Why were the money men so easy to trick?

This question may or may not be answered by a Do Kwon trial, but it is particularly galling: Were the investors who boosted Do Kwon really so stupid that they believed his shtick? Or was something else going on?

As we discuss in depth in our four-episode narrative podcast “Lunacy,” the terraUSD algorithmic stablecoin didn’t make any sense on paper, even leaving aside the alleged fraud that was uncovered later. This forces us to wonder whether investors, including investors specializing in crypto and seemingly well-versed in finance, simply made extremely bad bets on the Terra system or had other, less-transparent motives. That question might be most embarrassing for Mike Novogratz of Galaxy Digital, who notoriously got a LUNA tattoo.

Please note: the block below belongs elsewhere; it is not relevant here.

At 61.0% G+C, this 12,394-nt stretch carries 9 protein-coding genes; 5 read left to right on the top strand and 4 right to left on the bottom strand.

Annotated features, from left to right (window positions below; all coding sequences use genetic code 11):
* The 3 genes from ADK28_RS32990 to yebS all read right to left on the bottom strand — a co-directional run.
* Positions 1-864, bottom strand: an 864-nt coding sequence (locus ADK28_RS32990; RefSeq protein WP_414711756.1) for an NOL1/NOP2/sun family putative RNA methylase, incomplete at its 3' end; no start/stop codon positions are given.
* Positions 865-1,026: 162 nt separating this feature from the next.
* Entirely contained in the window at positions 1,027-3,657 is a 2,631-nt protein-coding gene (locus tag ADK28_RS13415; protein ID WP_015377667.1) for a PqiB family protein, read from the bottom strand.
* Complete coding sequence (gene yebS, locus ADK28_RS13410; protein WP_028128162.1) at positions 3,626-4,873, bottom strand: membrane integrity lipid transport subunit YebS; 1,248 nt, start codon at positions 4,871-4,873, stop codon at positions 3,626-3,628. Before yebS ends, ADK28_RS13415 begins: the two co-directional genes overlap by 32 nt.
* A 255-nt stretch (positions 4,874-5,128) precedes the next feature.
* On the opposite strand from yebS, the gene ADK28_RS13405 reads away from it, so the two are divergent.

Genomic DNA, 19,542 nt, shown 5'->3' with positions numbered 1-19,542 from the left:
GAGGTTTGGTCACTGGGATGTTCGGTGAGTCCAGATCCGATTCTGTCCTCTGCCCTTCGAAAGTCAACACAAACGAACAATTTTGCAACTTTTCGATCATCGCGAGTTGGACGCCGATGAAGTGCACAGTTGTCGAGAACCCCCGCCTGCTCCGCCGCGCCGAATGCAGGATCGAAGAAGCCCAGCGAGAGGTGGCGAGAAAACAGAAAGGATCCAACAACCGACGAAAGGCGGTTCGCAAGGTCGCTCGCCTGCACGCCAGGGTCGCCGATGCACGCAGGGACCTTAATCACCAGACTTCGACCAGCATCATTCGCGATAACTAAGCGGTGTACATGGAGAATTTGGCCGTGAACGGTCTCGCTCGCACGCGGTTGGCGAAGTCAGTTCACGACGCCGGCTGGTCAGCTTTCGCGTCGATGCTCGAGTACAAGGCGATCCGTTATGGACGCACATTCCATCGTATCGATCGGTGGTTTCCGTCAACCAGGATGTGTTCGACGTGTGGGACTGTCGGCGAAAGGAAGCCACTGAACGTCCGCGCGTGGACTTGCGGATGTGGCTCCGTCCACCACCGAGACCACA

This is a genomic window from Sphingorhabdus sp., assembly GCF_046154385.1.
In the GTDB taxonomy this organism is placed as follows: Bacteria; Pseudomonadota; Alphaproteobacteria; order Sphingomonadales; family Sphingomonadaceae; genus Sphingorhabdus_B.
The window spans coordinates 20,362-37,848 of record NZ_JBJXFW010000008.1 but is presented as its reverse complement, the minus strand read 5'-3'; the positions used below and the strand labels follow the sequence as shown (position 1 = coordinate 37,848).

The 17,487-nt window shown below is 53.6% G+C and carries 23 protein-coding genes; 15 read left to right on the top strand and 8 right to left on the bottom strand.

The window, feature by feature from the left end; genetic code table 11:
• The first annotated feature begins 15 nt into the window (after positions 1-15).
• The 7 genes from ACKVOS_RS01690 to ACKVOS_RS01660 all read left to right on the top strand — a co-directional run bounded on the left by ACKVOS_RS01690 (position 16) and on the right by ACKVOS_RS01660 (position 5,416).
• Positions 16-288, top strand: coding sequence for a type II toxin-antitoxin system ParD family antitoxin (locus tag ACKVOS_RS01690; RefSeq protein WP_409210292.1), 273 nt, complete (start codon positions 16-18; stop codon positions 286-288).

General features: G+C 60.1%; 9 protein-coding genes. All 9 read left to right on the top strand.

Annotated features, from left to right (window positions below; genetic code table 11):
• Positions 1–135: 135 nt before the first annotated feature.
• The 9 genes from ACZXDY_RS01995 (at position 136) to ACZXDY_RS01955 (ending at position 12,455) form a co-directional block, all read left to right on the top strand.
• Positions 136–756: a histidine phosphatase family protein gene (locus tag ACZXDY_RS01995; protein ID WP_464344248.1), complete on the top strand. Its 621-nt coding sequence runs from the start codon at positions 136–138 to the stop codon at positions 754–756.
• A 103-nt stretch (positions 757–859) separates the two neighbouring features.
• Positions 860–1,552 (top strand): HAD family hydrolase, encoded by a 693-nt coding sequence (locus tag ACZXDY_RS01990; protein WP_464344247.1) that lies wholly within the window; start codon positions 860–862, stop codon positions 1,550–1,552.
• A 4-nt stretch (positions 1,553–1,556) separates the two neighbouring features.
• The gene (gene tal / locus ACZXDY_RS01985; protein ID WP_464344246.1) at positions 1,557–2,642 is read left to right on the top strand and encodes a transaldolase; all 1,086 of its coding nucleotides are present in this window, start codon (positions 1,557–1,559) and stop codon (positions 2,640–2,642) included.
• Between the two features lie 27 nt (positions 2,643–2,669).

But the SEC’s recent charges highlight one counterparty at risk of more than just embarrassment. The agency alleges that a U.S.-based trading firm was involved in a secret May 2021 bailout when the terraUSD token lost its dollar peg. The incident, the SEC says, was later used to support the fraudulent claim that the terraUSD token was self-balancing. That means it could be considered not merely a financial investment but an act in furtherance of fraud.

CoinDesk reporting has confirmed this entity was Chicago-based Jump Crypto. It is unclear why Jump has not faced legal fallout for what an ambitious prosecutor could easily characterize as aiding and abetting fraud – particularly when the firm reportedly reaped $1.28 billion in profits from its participation.

What happens to Terra? What about Terra 2.0?

Everything Do Kwon has ever touched is fundamentally worthless. I strongly recommend getting out of any financial or professional entanglements with these projects.

If you don’t believe it or don’t get it, I’ve already spent a year trying to convince you. Sorry.

Edited by Daniel Kuhn.

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David Z. Morris is CoinDesk’s Chief Insights Columnist. He holds Bitcoin, Ethereum, and small amounts of other crypto assets.